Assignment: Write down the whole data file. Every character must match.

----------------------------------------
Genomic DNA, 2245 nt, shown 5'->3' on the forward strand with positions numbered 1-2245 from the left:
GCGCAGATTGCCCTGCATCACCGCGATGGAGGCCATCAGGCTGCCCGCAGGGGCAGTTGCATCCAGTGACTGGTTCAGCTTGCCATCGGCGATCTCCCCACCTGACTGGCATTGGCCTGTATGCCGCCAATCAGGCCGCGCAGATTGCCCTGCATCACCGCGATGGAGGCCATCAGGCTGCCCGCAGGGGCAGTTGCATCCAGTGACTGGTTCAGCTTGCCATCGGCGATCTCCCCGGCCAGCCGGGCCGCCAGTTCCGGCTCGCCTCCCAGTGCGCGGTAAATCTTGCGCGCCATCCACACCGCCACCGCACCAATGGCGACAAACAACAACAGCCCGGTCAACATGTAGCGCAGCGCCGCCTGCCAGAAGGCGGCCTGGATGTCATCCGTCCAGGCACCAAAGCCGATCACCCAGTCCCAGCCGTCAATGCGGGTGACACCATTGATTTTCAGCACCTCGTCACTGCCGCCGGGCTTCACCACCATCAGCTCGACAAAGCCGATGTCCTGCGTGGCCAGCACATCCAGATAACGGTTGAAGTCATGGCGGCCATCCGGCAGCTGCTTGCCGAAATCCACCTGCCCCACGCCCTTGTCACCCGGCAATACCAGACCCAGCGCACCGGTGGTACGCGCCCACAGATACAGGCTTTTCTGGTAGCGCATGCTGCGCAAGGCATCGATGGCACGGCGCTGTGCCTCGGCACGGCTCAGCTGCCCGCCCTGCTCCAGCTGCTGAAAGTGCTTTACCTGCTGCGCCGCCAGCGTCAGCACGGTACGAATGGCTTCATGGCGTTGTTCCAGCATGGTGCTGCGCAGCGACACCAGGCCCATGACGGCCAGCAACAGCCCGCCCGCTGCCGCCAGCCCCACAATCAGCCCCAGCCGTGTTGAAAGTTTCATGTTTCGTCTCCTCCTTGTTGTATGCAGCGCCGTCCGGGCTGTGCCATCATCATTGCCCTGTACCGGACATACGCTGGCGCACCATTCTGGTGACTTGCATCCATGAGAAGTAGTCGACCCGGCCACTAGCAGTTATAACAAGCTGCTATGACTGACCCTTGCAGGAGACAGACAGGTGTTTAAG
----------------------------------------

Genomic DNA, 2245 nt, shown 5'->3' on the forward strand with positions numbered 1-2245 from the left:
GCGCAGATTGCCCTGCATCACCGCGATGGAGGCCATCAGGCTGCCCGCAGGGGCAGTTGCATCCAGTGACTGGTTCAGCTTGCCATCGGCGATCTCCCCACCTGACTGGCATTGGCCTGTATGCCGCCAATCAGGCCGCGCAGATTGCCCTGCATCACCGCGATGGAGGCCATCAGGCTGCCCGCAGGGGCAGTTGCATCCAGTGACTGGTTCAGCTTGCCATCGGCGATCTCCCCGGCCAGCCGGGCCGCCAGTTCCGGCTCGCCTCCCAGTGCGCGGTAAATCTTGCGCGCCATCCACACCGCCACCGCACCAATGGCGACAAACAACAACAGCCCGGTCAACATGTAGCGCAGCGCCGCCTGCCAGAAGGCGGCCTGGATGTCATCCGTCCAGGCACCAAAGCCGATCACCCAGTCCCAGCCGTCAATGCGGGTGACACCATTGATTTTCAGCACCTCGTCACTGCCGCCGGGCTTCACCACCATCAGCTCGACAAAGCCGATGTCCTGCGTGGCCAGCACATCCAGATAACGGTTGAAGTCATGGCGGCCATCCGGCAGCTGCTTGCCGAAATCCACCTGCCCCACGCCCTTGTCACCCGGCAATACCAGACCCAGCGCACCGGTGGTACGCGCCCACAGATACAGGCTTTTCTGGTAGCGCATGCTGCGCAAGGCATCGATGGCACGGCGCTGTGCCTCGGCACGGCTCAGCTGCCCGCCCTGCTCCAGCTGCTGAAAGTGCTTTACCTGCTGCGCCGCCAGCGTCAGCACGGTACGAATGGCTTCATGGCGTTGTTCCAGCATGGTGCTGCGCAGCGACACCAGGCCCATGACGGCCAGCAACAGCCCGCCCGCTGCCGCCAGCCCCACAATCAGCCCCAGCCGTGTTGAAAGTTTCATGTTTCGTCTCCTCCTTGTTGTATGCAGCGCCGTCCGGGCTGTGCCATCATCATTGCCCTGTACCGGACATACGCTGGCGCACCATTCTGGTGACTTGCATCCATGAGAAGTAGTCGACCCGGCCACTAGCAGTTATAACAAGCTGCTATGACTGACCCTTGCAGGAGACAGACAGGTGTTTAAG